Like all Phallus species, P. indusiatus is saprobic—deriving nutrients from breaking down wood and plant organic matter. The fruit bodies grow singly or in groups in disturbed ground and among wood chips. In Asia, it grows among bamboo forests, and typically fruits after heavy rains. The method of reproduction for stinkhorns, including P. indusiatus, is different from most agaric mushrooms, which forcibly eject their spores. Stinkhorns instead produce a sticky spore mass that has a sharp, sickly-sweet odor of carrion. The cloying stink of mature fruit bodies—detectable from a considerable distance—is attractive to certain insects. Species recorded visiting the fungus include stingless bees of the genus Trigona, and flies of the families Drosophilidae and Muscidae. Insects assist in spore dispersal by consuming the gleba and depositing excrement containing intact spores to germinate elsewhere. Although the function of the indusium is not known definitively, it may visually entice insects not otherwise attracted by the odour, and serve as a ladder for crawling insects to reach the gleba.
In eastern Asia, P. indusiatus is considered a delicacy and an aphrodisiac. Previously only collected in the wild, where it is not abundant, it was difficult to procure. The mushroom's scarcity meant that it was usually reserved for special occasions. In the time of China's Qing dynasty, the species was collected in Yunnan Province and sent to the Imperial Palaces to satisfy the appetite of Empress Dowager Cixi, who particularly enjoyed meals containing edible fungi. It was one of the eight featured ingredients of the "Bird's Nest Eight Immortals Soup" served at a banquet to celebrate her 60th birthday. This dish, served by descendants of the Confucius family in celebrations and longevity banquets, contained ingredients that were "all precious food, delicacies from land and sea, fresh, tender, and crisp, appropriately sweet and salty". Another notable use was a state banquet held for American diplomat Henry Kissinger on his visit to China to reestablish diplomatic relations in the early 1970s. One source writes of the mushroom: "It has a fine and tender texture, fragrance and is attractive, beautiful in shape, fresh and crispy in taste." The dried fungus, commonly sold in Asian markets, is prepared by rehydrating and soaking or simmering in water until tender. Sometimes used in stir-frys, it is traditionally used as a component of rich chicken soups. The rehydrated mushroom can also be stuffed and cooked.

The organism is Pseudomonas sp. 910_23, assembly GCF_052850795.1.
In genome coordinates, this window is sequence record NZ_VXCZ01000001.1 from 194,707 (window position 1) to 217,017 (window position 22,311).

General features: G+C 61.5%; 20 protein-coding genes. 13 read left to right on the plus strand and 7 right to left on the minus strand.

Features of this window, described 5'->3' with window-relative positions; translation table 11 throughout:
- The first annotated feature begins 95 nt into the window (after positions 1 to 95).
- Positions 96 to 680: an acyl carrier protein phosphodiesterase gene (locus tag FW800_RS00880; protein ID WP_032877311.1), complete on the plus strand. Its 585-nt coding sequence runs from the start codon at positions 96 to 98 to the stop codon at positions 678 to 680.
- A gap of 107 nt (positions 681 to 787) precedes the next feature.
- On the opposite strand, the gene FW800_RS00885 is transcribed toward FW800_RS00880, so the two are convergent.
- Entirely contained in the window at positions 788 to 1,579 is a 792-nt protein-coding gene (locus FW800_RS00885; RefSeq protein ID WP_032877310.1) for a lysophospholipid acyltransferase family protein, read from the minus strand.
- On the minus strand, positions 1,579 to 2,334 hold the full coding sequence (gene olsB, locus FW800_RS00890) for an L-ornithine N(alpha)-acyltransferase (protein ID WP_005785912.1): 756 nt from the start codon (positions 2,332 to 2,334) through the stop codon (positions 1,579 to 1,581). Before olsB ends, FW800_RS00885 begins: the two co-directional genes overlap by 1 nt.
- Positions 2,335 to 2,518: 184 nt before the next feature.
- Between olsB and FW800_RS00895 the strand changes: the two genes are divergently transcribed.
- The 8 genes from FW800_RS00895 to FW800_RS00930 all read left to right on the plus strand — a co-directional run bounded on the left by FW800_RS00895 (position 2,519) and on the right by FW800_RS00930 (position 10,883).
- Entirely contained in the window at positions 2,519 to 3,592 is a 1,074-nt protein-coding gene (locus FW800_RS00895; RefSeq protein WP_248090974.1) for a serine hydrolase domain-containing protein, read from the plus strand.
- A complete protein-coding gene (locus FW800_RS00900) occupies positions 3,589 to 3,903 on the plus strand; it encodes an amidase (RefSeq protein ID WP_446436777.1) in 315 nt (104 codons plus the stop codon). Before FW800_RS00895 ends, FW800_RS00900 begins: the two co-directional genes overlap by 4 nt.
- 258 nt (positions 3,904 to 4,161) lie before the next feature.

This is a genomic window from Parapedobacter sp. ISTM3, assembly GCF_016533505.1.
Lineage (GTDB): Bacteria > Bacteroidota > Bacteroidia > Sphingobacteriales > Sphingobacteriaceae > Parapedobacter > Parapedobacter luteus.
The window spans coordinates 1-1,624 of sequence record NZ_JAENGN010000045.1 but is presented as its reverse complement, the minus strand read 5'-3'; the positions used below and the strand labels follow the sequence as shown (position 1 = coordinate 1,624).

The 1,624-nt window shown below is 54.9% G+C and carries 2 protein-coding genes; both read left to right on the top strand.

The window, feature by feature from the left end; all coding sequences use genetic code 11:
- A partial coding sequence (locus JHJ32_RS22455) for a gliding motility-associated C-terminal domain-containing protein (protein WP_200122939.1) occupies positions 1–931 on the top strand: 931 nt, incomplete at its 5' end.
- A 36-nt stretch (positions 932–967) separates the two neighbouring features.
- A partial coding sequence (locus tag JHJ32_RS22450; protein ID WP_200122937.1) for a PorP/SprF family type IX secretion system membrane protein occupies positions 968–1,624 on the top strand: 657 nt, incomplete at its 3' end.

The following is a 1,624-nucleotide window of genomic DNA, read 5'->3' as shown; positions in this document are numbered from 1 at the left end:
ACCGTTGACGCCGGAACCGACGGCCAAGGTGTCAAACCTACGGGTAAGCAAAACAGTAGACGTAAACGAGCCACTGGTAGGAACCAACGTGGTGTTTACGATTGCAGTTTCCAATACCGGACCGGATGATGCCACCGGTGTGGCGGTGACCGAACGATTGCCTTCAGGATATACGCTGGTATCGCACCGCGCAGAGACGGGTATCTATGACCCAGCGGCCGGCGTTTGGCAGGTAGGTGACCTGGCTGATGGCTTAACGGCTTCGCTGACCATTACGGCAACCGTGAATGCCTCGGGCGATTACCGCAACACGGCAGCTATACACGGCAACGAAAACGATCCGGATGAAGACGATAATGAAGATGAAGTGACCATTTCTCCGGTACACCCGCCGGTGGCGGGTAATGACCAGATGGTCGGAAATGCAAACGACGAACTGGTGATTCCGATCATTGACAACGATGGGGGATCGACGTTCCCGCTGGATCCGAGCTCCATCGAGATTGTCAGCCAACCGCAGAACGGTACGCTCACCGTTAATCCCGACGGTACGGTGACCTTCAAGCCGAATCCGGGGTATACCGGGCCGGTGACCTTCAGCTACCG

Phallus indusiatus has been cultivated on a commercial scale in China since 1979. In the Fujian Province of China—known for a thriving mushroom industry that cultivates 45 species of edible fungi—P. indusiatus is produced in the counties of Fuan, Jianou, and Ningde. Advances in cultivation have made the fungus cheaper and more widely available; in 1998, about 1,100 metric tons (1,100 long tons; 1,200 short tons) were produced in China. The Hong Kong price for a kilogram of dried mushrooms reached around US $770 in 1982, but had dropped to US $100–200 by 1988. Additional advances led to it dropping further to US $10–20 by 2000. The fungus is grown on agricultural wastes—bamboo-trash sawdust covered with a thin layer of non-sterilised soil. The optimal temperature for the growth of mushroom spawn and fruit bodies is about 24 °C (75 °F), with a relative humidity of 90–95%. Other substrates that can be used for the cultivation of the fungus include bamboo leaves and small stems, soybean pods or stems, corn stems, and willow leaves.
Medicinal properties have been ascribed to Phallus indusiatus from the time of the Chinese Tang dynasty when it was described in pharmacopoeia. The fungus was used to treat many inflammatory, stomach, and neural diseases. Southern China's Miao people continue to use it traditionally for a number of afflictions, including injuries and pains, cough, dysentery, enteritis, leukemia, and feebleness, and it has been prescribed clinically as a treatment for laryngitis, leucorrhea, fever, and oliguria (low urine output), diarrhea, hypertension, cough, hyperlipidemia, and in anticancer therapy. Modern science has probed the biochemical basis of these putative medicinal benefits.